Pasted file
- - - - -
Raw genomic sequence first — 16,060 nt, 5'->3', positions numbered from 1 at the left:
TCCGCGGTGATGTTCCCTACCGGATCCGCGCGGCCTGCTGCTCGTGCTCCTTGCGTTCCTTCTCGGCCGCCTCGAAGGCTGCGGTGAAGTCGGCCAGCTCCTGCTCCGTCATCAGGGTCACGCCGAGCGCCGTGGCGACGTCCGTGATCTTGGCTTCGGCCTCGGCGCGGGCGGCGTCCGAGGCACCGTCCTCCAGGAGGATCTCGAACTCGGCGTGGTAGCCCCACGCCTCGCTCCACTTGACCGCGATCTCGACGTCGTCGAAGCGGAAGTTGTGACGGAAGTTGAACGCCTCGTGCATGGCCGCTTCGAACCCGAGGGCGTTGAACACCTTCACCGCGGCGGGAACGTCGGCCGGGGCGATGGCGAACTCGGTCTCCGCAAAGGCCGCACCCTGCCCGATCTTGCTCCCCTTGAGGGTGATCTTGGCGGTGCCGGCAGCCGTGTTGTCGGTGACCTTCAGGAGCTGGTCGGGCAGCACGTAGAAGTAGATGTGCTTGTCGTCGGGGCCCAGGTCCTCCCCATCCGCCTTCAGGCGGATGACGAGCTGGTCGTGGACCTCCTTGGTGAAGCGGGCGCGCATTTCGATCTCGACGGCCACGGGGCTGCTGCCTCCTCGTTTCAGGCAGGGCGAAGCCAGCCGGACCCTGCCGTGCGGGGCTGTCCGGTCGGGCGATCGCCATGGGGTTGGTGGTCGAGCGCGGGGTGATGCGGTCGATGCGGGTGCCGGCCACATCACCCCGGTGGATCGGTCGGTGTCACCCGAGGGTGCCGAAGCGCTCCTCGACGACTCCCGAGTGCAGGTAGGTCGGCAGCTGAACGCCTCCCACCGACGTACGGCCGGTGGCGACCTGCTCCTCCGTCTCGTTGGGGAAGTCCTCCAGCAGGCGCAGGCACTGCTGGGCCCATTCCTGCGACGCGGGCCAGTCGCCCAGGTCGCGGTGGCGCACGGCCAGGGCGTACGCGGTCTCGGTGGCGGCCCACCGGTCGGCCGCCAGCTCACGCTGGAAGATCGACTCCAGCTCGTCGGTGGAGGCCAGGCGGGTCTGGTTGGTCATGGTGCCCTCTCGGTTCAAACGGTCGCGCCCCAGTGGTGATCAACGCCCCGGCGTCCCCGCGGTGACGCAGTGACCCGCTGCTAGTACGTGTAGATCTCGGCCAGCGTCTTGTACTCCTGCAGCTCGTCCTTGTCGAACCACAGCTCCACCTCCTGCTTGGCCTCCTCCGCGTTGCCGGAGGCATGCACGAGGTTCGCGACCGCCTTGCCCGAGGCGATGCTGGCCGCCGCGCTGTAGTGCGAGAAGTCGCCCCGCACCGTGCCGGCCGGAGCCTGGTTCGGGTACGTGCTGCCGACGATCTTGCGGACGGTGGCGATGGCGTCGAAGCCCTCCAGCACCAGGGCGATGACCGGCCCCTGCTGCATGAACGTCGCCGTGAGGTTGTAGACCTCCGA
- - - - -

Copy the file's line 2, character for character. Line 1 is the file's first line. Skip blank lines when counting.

TCCGCGGTGATGTTCCCTACCGGATCCGCGCGGCCTGCTGCTCGTGCTCCTTGCGTTCCTTCTCGGCCGCCTCGAAGGCTGCGGTGAAGTCGGCCAGCTCCTGCTCCGTCATCAGGGTCACGCCGAGCGCCGTGGCGACGTCCGTGATCTTGGCTTCGGCCTCGGCGCGGGCGGCGTCCGAGGCACCGTCCTCCAGGAGGATCTCGAACTCGGCGTGGTAGCCCCACGCCTCGCTCCACTTGACCGCGATCTCGACGTCGTCGAAGCGGAAGTTGTGACGGAAGTTGAACGCCTCGTGCATGGCCGCTTCGAACCCGAGGGCGTTGAACACCTTCACCGCGGCGGGAACGTCGGCCGGGGCGATGGCGAACTCGGTCTCCGCAAAGGCCGCACCCTGCCCGATCTTGCTCCCCTTGAGGGTGATCTTGGCGGTGCCGGCAGCCGTGTTGTCGGTGACCTTCAGGAGCTGGTCGGGCAGCACGTAGAAGTAGATGTGCTTGTCGTCGGGGCCCAGGTCCTCCCCATCCGCCTTCAGGCGGATGACGAGCTGGTCGTGGACCTCCTTGGTGAAGCGGGCGCGCATTTCGATCTCGACGGCCACGGGGCTGCTGCCTCCTCGTTTCAGGCAGGGCGAAGCCAGCCGGACCCTGCCGTGCGGGGCTGTCCGGTCGGGCGATCGCCATGGGGTTGGTGGTCGAGCGCGGGGTGATGCGGTCGATGCGGGTGCCGGCCACATCACCCCGGTGGATCGGTCGGTGTCACCCGAGGGTGCCGAAGCGCTCCTCGACGACTCCCGAGTGCAGGTAGGTCGGCAGCTGAACGCCTCCCACCGACGTACGGCCGGTGGCGACCTGCTCCTCCGTCTCGTTGGGGAAGTCCTCCAGCAGGCGCAGGCACTGCTGGGCCCATTCCTGCGACGCGGGCCAGTCGCCCAGGTCGCGGTGGCGCACGGCCAGGGCGTACGCGGTCTCGGTGGCGGCCCACCGGTCGGCCGCCAGCTCACGCTGGAAGATCGACTCCAGCTCGTCGGTGGAGGCCAGGCGGGTCTGGTTGGTCATGGTGCCCTCTCGGTTCAAACGGTCGCGCCCCAGTGGTGATCAACGCCCCGGCGTCCCCGCGGTGACGCAGTGACCCGCTGCTAGTACGTGTAGATCTCGGCCAGCGTCTTGTACTCCTGCAGCTCGTCCTTGTCGAACCACAGCTCCACCTCCTGCTTGGCCTCCTCCGCGTTGCCGGAGGCATGCACGAGGTTCGCGACCGCCTTGCCCGAGGCGATGCTGGCCGCCGCGCTGTAGTGCGAGAAGTCGCCCCGCACCGTGCCGGCCGGAGCCTGGTTCGGGTACGTGCTGCCGACGATCTTGCGGACGGTGGCGATGGCGTCGAAGCCCTCCAGCACCAGGGCGATGACCGGCCCCTGCTGCATGAACGTCGCCGTGAGGTTGTAGACCTCCGA